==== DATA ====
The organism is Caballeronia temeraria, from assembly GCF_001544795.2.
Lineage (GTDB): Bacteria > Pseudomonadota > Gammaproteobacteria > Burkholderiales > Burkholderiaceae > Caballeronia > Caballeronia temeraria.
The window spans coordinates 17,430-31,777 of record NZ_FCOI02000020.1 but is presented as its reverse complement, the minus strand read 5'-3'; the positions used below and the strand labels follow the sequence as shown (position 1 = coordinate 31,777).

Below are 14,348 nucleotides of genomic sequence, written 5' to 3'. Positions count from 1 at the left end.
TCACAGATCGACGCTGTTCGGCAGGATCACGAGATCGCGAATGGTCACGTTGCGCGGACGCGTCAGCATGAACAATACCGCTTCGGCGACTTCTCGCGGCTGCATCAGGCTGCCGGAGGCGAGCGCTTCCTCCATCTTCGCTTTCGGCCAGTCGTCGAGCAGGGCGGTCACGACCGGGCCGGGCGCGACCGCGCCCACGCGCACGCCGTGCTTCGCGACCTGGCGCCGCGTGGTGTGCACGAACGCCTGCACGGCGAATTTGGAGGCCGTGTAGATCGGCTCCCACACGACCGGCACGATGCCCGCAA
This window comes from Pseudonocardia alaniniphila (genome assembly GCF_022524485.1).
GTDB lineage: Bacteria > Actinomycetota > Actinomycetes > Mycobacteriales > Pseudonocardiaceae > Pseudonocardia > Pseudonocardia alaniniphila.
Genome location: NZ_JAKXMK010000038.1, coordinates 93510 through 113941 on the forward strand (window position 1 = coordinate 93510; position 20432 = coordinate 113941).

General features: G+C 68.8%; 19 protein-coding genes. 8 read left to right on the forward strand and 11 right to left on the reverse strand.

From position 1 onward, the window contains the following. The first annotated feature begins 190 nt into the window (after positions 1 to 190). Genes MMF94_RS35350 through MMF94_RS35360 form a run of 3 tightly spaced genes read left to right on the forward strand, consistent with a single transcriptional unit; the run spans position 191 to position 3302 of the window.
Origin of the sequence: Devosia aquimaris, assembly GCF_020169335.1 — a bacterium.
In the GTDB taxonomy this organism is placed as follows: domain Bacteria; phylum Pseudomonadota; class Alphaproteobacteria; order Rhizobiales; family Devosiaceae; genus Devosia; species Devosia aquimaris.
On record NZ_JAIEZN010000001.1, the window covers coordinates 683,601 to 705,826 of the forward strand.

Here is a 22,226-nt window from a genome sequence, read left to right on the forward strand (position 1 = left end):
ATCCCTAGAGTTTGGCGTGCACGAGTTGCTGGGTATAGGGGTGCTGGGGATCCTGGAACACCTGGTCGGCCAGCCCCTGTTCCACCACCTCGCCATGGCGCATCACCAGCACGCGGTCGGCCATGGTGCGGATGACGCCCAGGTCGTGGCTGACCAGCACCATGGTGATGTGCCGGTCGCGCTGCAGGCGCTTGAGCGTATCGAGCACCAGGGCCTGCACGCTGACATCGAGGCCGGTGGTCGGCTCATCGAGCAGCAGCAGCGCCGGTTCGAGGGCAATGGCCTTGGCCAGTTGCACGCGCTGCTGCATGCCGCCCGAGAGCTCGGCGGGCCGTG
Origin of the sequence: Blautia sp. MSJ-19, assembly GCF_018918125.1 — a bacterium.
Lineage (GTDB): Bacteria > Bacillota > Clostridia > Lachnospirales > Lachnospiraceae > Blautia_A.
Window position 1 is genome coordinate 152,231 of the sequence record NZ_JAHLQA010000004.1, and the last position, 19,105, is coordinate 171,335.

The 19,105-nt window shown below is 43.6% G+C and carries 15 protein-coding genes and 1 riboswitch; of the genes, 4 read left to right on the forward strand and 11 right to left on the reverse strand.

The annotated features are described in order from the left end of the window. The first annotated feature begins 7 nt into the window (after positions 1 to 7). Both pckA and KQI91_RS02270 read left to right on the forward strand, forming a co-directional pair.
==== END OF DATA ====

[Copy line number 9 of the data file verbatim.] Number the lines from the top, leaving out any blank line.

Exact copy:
General features: G+C 68.8%; 19 protein-coding genes. 8 read left to right on the forward strand and 11 right to left on the reverse strand.